Influenzers in Action: COVID-19 Response
Part One: Celebrating contributions from The Sabin-Aspen Vaccine Science & Policy Group
The Sabin-Aspen Vaccine Science & Policy Group
Responding to COVID-19, many researchers and institutions across the science and technology spectrum are joining the historic campaign to fight this pandemic. In this series, we celebrate the contributions being made by members of the influenza community applying their vast expertise to the current global health crisis.
The first part of this series highlights The Sabin-Aspen Vaccine Science & Policy Group, which brings together senior leaders across many disciplines to examine some of the most challenging vaccine-related issues and drive impactful change. The following members convened in 2018 to probe and develop actionable recommendations for accelerating the development of a universal influenza vaccine (UIV). Learn how our members are currently responding to COVID-19.
CEO, Gavi Vaccine Alliance
As GAVI mobilizes to fight COVID-19 in lower-income countries, Berkley envisions how to accelerate and optimize the lengthy process of vaccine development and distribution that will truly end this pandemic. COVID-19, he says, shows us that “waiting until an outbreak occurs before developing a vaccine costs lives.” This lesson reinforces Berkley’s advocacy for a UIV as the best way to prevent an inevitable influenza pandemic.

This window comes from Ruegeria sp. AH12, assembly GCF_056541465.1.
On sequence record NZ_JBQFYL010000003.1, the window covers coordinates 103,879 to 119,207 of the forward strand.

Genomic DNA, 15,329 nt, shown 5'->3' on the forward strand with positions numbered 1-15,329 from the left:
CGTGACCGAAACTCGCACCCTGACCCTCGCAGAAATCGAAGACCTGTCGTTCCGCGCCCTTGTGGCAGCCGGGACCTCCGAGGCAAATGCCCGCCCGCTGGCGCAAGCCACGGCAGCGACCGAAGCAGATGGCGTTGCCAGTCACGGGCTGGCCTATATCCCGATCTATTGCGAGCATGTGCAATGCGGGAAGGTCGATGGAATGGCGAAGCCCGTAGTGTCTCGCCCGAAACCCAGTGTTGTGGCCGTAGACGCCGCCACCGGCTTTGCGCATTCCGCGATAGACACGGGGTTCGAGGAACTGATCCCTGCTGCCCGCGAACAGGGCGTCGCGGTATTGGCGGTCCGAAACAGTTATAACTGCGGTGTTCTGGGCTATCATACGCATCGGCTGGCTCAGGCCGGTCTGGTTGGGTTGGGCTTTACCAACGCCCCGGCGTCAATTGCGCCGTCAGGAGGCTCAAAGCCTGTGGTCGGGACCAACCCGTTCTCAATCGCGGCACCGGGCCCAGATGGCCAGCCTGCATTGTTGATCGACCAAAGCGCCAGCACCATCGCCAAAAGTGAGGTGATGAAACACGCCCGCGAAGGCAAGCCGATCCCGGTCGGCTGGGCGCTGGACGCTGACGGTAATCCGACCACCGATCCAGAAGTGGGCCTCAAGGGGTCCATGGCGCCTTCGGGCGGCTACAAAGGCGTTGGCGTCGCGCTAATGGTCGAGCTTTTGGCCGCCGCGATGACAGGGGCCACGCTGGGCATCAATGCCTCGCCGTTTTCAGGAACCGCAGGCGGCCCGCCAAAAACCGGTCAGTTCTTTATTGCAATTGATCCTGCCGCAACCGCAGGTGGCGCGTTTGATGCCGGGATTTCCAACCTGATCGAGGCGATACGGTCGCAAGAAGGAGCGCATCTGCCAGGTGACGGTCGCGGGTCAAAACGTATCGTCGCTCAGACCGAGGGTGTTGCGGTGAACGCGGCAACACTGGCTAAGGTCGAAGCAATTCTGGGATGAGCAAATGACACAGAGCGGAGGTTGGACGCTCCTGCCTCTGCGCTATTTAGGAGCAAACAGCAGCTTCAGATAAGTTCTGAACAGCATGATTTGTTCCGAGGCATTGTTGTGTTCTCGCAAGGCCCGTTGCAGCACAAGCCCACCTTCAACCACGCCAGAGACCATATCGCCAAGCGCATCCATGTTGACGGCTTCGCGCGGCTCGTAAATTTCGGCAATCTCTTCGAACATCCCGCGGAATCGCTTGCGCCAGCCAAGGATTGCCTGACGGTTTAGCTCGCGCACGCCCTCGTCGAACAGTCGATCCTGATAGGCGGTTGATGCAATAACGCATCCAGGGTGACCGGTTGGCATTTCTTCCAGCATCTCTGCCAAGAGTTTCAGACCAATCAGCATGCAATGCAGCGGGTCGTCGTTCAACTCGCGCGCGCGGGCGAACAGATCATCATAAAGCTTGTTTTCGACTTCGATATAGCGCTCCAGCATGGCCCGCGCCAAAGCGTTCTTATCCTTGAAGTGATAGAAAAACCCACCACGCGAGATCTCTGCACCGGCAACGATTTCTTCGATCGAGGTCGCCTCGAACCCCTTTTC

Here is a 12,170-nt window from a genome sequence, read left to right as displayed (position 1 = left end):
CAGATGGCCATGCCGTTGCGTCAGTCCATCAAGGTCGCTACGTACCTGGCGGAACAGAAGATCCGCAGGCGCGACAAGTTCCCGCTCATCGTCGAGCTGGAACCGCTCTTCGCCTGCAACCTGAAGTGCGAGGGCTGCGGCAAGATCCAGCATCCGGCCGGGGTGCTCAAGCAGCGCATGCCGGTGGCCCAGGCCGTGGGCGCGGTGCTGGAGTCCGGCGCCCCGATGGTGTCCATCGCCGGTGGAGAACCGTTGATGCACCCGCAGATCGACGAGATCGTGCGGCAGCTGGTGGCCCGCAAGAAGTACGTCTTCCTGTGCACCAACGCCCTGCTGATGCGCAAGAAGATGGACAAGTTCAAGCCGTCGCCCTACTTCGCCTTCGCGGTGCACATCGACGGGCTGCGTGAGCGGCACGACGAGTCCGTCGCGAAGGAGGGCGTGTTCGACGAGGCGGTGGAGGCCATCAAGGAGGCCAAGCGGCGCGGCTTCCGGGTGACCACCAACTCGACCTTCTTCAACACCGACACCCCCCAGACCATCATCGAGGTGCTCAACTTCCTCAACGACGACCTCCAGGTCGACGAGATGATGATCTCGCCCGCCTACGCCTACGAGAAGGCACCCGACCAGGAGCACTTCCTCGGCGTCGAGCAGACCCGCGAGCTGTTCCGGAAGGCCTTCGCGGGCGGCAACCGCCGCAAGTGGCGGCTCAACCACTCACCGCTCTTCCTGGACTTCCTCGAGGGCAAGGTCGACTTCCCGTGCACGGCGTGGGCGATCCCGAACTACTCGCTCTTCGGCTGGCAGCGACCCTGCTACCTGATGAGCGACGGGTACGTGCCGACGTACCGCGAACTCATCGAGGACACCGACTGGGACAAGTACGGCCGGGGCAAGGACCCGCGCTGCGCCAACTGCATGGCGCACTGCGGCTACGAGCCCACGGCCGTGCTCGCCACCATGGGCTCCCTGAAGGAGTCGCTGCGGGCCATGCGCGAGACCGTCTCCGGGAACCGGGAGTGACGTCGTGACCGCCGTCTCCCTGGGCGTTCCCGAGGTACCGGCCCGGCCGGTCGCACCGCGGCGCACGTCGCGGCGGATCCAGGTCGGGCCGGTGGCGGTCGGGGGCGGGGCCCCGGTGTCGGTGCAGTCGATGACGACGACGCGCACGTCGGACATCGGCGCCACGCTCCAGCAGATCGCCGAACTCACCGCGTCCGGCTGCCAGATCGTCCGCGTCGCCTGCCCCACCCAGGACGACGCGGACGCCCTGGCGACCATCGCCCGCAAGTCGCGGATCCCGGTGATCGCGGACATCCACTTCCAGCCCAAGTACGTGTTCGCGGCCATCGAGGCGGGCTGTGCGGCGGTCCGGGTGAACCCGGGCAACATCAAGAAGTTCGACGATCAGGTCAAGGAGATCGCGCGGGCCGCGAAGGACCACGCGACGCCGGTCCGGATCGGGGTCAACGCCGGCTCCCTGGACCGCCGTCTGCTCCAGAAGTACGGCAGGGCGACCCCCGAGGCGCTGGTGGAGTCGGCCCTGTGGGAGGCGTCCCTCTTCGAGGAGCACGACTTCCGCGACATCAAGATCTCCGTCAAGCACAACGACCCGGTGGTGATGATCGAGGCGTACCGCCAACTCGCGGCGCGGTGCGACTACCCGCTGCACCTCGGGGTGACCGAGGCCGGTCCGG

President and Chief Executive Officer,
Canadian Institute for Advanced Research
As leader of CIFAR, a global champion of cross-disciplinary scientific collaboration, Bernstein is an articulate advocate for the strategic application of AI in public health. CIFAR’s response to COVID-19 exemplifies these commitments as the organization advises the global community on the application of AI to stem the pandemic. CIFAR is also funding interdisciplinary, innovative, high-risk/high-reward projects applying AI to explore multiple aspects of COVID-19, including pathogenicity and transmission, accelerating vaccine development, and assessing its economic impacts.
McKinsey & Company